Abstract art, Pepe argues, did not unfold as a neat sequence of ‘isms’, as art history textbooks might have us suppose. The truth, he explains, is bolder, messier, and has much more to do with the real-life experiences of artists. This truer history also includes the work of artists who, because of gender and racial bias, have been traditionally overlooked, undervalued and othered. 'Abstract Art: A Global History' shines a light on some of the extraordinary women artists and artists of colour who are finally getting their due.

    This episode was produced and presented by Eliza Apperly and edited by Benjamin Nash.

    • 22 Min.
    The Landscape of Love and Solace: The extraordinary life of John Nash

    The Landscape of Love and Solace: The extraordinary life of John Nash

    In this unmissable episode, writer Eliza Apperly joins in conversation with Andy Friend, author of ‘John Nash: The Landscape of Love and Solace’, and Sara Cooper, Head of Collections and Exhibitions at Towner Eastbourne, to explore the extraordinary life and work of 20th-century painter John Nash.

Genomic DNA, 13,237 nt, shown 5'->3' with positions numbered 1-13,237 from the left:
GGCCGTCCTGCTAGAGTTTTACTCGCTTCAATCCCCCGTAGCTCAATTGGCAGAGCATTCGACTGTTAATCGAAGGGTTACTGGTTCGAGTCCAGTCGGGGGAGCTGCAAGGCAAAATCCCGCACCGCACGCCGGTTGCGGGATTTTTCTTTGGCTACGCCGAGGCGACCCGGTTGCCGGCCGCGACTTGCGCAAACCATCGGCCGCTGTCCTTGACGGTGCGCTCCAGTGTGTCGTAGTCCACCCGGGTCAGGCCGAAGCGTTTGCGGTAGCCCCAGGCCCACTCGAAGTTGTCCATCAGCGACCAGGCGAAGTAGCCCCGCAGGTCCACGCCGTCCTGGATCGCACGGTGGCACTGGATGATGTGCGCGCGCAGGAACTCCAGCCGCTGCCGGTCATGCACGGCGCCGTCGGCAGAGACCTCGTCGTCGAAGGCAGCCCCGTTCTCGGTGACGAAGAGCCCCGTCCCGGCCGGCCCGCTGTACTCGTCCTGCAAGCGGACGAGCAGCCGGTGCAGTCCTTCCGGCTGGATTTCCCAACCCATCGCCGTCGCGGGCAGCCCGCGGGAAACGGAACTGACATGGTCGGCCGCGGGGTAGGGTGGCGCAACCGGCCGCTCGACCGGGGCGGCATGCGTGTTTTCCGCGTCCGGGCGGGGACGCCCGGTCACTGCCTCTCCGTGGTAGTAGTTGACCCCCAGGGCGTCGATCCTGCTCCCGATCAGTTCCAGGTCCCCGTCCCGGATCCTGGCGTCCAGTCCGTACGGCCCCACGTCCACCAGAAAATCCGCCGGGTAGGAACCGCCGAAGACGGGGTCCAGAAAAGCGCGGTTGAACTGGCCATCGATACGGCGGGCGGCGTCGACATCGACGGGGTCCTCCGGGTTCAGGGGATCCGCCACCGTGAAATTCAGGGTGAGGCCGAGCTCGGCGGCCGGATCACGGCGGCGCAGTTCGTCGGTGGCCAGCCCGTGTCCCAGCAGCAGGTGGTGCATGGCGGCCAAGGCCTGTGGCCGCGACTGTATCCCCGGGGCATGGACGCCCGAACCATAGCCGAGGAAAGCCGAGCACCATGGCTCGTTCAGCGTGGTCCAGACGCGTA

Younger brother of Paul Nash, John’s remarkable life was marked both by great tragedy and by deep, enduring love. This episode offers insight into the traumatic deaths of his mother and young son, his experience of frontline horror in the First World War, his nearly 60-year marriage to Christine Kühlenthal – which allowed for ‘outside loves’ – plus the rich network of artists who were John’s friends and contemporaries, and how John found refuge in his art and in the bucolic British landscape.